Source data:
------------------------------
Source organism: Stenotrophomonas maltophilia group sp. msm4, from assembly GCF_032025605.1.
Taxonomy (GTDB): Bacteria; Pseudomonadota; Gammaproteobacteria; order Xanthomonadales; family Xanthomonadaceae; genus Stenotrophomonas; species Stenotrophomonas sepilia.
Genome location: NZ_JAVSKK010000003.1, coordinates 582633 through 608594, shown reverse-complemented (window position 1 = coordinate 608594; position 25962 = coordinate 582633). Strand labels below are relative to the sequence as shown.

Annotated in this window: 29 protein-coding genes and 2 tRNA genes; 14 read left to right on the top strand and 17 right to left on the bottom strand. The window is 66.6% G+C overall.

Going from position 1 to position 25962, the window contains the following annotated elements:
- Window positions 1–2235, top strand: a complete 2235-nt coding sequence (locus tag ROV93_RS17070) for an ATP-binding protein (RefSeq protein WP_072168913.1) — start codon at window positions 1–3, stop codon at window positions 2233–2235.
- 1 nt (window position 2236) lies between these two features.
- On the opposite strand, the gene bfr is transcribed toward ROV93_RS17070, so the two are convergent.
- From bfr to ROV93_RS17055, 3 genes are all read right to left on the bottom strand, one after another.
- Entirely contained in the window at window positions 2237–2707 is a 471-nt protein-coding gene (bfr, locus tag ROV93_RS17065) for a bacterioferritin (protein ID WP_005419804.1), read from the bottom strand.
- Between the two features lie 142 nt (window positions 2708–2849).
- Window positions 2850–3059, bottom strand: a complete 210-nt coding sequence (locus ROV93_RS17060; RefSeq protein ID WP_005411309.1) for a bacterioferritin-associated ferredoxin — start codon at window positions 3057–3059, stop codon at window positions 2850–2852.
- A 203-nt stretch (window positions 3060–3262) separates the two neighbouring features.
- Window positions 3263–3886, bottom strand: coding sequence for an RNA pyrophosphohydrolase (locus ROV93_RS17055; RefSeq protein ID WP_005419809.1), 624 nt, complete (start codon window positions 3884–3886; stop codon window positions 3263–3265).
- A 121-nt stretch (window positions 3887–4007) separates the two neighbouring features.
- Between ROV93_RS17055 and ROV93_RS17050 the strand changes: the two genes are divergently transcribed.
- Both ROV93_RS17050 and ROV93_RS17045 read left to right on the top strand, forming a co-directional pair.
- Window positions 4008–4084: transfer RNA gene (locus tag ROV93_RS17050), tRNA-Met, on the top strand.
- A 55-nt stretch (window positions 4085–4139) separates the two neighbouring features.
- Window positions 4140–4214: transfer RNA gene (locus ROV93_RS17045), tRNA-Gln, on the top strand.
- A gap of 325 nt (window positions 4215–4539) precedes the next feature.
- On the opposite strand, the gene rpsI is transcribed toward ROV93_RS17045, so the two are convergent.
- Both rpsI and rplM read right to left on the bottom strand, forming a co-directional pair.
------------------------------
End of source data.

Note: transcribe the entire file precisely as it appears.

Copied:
Source organism: Stenotrophomonas maltophilia group sp. msm4, from assembly GCF_032025605.1.
Taxonomy (GTDB): Bacteria; Pseudomonadota; Gammaproteobacteria; order Xanthomonadales; family Xanthomonadaceae; genus Stenotrophomonas; species Stenotrophomonas sepilia.
Genome location: NZ_JAVSKK010000003.1, coordinates 582633 through 608594, shown reverse-complemented (window position 1 = coordinate 608594; position 25962 = coordinate 582633). Strand labels below are relative to the sequence as shown.

Annotated in this window: 29 protein-coding genes and 2 tRNA genes; 14 read left to right on the top strand and 17 right to left on the bottom strand. The window is 66.6% G+C overall.

Going from position 1 to position 25962, the window contains the following annotated elements:
- Window positions 1–2235, top strand: a complete 2235-nt coding sequence (locus tag ROV93_RS17070) for an ATP-binding protein (RefSeq protein WP_072168913.1) — start codon at window positions 1–3, stop codon at window positions 2233–2235.
- 1 nt (window position 2236) lies between these two features.
- On the opposite strand, the gene bfr is transcribed toward ROV93_RS17070, so the two are convergent.
- From bfr to ROV93_RS17055, 3 genes are all read right to left on the bottom strand, one after another.
- Entirely contained in the window at window positions 2237–2707 is a 471-nt protein-coding gene (bfr, locus tag ROV93_RS17065) for a bacterioferritin (protein ID WP_005419804.1), read from the bottom strand.
- Between the two features lie 142 nt (window positions 2708–2849).
- Window positions 2850–3059, bottom strand: a complete 210-nt coding sequence (locus ROV93_RS17060; RefSeq protein ID WP_005411309.1) for a bacterioferritin-associated ferredoxin — start codon at window positions 3057–3059, stop codon at window positions 2850–2852.
- A 203-nt stretch (window positions 3060–3262) separates the two neighbouring features.
- Window positions 3263–3886, bottom strand: coding sequence for an RNA pyrophosphohydrolase (locus ROV93_RS17055; RefSeq protein ID WP_005419809.1), 624 nt, complete (start codon window positions 3884–3886; stop codon window positions 3263–3265).
- A 121-nt stretch (window positions 3887–4007) separates the two neighbouring features.
- Between ROV93_RS17055 and ROV93_RS17050 the strand changes: the two genes are divergently transcribed.
- Both ROV93_RS17050 and ROV93_RS17045 read left to right on the top strand, forming a co-directional pair.
- Window positions 4008–4084: transfer RNA gene (locus tag ROV93_RS17050), tRNA-Met, on the top strand.
- A 55-nt stretch (window positions 4085–4139) separates the two neighbouring features.
- Window positions 4140–4214: transfer RNA gene (locus ROV93_RS17045), tRNA-Gln, on the top strand.
- A gap of 325 nt (window positions 4215–4539) precedes the next feature.
- On the opposite strand, the gene rpsI is transcribed toward ROV93_RS17045, so the two are convergent.
- Both rpsI and rplM read right to left on the bottom strand, forming a co-directional pair.